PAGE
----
Judy is a long time friend. A long time friend. I knew her in seminary. We’ve worked in the same churches, either as staff members or just plain members. We were colleagues in ministry at the unique graduate center for educational ministry known as the Presbyterian School of Christian Education. Even when I moved from Richmond to head north, we kept in touch through email and phone calls. Whenever our journeys take us back to Virginia, Joan and I make it a point to visit Judy.

Dear friend. Gentle soul. Deep spirit. The most loving pastor who never had a parish church. So modest. So caring. As well as understanding. And so careful about confidences and privacy, way before the world caught on about keeping personal information personal.  Those are the things I admire about her, and why I treasure her as a shepherd along my life path.

Judy has a favorite word that exemplifies her modesty and gentleness. The word is “little.” As in, “Jeffrey, I just wanted to make this little call to say…” or, “I thought I’d drop a little card in the mail…” or, “I’m just going to make a little visit…”  I find that endearing in a big way. For someone with such profound gifts for ministry, she possesses a sincere modesty, and I suspect she will be more than a little embarrassed that I am writing all this about her.

Just for the heck of it, I did a web search for her name. I was surprised at how many Judy Sutherlands there are. But there is only one who:

  • overcame a disabling injury to lead the Christian Education program of two (at least)  large churches, direct the Continuing Education Center at PSCE, and serve as a consultant and curriculum writer for our denomination. I remember her forthrightness about her physical limitations. She would sometimes announce to a class that she might have to lie down on the floor for a few minutes, “but you go right ahead with the class.”
  • provided mid-marriage counseling for Joan and me. It’s not that we were having trouble. We were just facing the happiness of our 25th wedding anniversary and asked Judy to preside at the renewal of our vows. She agreed, but said she wanted to meet with us to talk with us about where we were in our life together. We shared our story, and then she suggested that we find three brand new, untried things that we had never done before as a married couple.  So that it wasn’t just our vows that were renewed. We decided we’d go to a college football game, a ballet, and then move to Vermont. Two out of three. There’s still the ballet…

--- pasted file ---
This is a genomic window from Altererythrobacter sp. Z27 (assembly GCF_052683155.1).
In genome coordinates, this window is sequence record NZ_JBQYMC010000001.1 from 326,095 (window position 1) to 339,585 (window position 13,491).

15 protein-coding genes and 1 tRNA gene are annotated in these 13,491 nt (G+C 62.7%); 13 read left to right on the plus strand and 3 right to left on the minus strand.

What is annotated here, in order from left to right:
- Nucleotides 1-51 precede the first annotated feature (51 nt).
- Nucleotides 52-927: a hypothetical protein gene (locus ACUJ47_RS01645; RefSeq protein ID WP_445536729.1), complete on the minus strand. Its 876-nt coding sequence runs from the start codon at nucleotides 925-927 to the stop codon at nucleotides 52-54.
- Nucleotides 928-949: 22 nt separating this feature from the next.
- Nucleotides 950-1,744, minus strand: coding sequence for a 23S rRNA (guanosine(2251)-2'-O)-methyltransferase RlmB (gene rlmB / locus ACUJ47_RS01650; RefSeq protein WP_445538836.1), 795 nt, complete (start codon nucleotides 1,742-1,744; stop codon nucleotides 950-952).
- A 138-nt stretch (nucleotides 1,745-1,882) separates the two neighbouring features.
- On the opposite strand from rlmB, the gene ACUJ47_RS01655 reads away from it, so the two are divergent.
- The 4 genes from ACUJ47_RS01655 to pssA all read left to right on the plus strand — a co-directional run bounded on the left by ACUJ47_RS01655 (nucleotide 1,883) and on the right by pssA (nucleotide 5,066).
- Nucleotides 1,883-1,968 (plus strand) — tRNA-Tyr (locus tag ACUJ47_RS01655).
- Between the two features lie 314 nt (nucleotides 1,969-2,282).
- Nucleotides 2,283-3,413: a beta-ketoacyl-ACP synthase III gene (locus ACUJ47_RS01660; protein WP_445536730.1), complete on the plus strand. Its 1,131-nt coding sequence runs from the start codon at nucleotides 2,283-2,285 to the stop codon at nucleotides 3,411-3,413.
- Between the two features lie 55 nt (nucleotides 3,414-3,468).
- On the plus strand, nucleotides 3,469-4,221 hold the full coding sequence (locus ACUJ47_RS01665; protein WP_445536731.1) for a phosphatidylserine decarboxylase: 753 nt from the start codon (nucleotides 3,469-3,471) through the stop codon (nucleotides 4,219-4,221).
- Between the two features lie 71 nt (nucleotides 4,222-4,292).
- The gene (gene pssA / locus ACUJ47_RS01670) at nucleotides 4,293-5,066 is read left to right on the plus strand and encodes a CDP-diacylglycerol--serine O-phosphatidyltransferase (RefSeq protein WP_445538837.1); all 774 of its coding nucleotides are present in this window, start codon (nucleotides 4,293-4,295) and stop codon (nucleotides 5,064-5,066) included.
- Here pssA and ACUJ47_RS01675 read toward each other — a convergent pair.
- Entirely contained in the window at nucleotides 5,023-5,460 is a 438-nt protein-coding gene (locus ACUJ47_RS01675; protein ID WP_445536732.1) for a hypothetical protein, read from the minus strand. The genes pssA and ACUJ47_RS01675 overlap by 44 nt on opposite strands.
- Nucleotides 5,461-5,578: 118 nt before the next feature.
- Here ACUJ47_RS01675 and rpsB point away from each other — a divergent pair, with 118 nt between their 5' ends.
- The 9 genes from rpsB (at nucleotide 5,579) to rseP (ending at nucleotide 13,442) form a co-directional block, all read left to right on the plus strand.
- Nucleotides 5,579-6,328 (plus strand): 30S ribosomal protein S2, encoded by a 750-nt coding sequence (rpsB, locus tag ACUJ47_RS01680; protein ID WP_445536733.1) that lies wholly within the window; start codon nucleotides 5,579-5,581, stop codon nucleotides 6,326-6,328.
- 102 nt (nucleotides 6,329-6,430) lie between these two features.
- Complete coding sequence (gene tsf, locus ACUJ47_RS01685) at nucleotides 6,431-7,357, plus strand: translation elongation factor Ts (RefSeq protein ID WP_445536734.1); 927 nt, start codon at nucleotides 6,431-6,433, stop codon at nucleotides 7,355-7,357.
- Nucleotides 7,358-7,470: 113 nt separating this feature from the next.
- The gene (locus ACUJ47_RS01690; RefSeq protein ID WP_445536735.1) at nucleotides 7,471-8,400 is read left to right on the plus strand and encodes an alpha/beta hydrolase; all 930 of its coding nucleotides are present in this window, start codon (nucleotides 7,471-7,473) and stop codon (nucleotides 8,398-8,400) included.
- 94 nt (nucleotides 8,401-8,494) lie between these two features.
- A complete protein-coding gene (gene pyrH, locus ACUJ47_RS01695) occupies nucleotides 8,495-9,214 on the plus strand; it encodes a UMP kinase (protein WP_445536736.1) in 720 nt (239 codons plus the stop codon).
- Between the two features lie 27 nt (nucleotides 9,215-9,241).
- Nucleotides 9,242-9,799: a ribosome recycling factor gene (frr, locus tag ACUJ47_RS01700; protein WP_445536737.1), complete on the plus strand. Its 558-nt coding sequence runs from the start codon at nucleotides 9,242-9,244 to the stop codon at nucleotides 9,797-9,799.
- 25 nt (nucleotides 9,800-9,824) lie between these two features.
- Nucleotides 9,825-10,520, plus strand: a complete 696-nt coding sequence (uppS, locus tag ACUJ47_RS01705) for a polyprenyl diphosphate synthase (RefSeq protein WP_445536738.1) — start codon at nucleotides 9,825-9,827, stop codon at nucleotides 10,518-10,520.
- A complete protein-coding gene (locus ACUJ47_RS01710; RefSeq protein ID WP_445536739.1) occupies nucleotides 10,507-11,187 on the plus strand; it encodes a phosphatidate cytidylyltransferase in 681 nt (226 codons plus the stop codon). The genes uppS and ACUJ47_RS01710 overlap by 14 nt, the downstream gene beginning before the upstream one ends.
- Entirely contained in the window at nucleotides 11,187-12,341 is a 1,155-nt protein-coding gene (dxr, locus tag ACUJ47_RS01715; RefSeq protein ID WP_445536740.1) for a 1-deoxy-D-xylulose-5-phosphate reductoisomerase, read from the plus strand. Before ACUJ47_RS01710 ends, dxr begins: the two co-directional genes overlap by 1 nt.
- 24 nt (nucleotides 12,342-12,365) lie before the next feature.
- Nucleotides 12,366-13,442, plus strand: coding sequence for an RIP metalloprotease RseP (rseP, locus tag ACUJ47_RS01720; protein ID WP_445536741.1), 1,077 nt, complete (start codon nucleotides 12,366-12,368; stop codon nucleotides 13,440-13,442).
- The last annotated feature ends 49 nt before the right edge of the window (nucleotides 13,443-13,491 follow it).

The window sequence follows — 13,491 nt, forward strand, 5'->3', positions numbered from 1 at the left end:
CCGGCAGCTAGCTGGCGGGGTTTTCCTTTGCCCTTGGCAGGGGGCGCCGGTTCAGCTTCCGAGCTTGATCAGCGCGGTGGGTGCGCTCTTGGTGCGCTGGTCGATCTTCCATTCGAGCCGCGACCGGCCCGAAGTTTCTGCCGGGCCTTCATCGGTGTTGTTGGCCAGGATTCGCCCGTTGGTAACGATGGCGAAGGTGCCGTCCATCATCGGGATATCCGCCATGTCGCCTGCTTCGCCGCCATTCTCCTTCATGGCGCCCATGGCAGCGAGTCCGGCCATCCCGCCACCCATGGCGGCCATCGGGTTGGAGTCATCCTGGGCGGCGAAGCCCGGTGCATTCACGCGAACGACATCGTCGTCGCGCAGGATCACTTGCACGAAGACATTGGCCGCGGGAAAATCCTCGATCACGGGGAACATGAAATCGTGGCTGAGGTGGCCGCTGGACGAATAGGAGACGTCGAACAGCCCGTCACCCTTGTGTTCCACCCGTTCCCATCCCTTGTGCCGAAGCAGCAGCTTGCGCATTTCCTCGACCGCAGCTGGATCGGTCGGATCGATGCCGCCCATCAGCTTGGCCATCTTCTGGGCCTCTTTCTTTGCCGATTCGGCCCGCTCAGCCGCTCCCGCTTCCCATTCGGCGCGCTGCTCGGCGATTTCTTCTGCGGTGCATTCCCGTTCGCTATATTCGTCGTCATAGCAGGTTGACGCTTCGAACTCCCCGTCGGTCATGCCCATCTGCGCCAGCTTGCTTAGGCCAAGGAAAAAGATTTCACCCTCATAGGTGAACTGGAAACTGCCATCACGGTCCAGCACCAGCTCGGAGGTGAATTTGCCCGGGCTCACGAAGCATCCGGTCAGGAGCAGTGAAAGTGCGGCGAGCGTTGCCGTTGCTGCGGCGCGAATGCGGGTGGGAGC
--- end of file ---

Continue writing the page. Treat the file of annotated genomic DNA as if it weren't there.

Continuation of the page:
• experienced a shared rain storm while a hundred or so miles apart! My son and I had been hiking some Virginia miles on the Appalachian Trail, and a thunderstorm forced us to hunker down on a mountaintop. I was scared silly as lightning flashed around us while we huddled helplessly under a stand of trees. Did I mention a mountaintop? Lightning? And prayer. A short time later I produced a “Celebration Rock” radio show [www.celebrationrock.wordpress.com] that celebrated the gift of rain and the power of the storm. Judy, as she did often, heard that program and realized that the storm had moved east to Richmond and she watched that very rain from her window, making a spiritual connection with all the gifts that rain brings. Like a reminder of baptism’s washing, renewing, and saving grace.
  • has a devout and grace-filled prayer life, one that touches (I believe/trust/know)  the very heart of God. Like the song says, Judy promises: I’ll say a little prayer for you. One can only assume that God listens as well as Judy does. (I hope all three of us are smiling at that!)

I could go on, of course. [Just look at some of the previous entries!] But I want to keep this short. I so value Judy’s friendship that I almost feel that I’ve violated it by writing about it. Yet, my purpose in this Lenten discipline of writing is to celebrate those who have helped shape my life, my faith, and my ministry. Judy has been my peer, more my colleague, even more a mentor,but mostly a very good and trusted friend. For a very long time.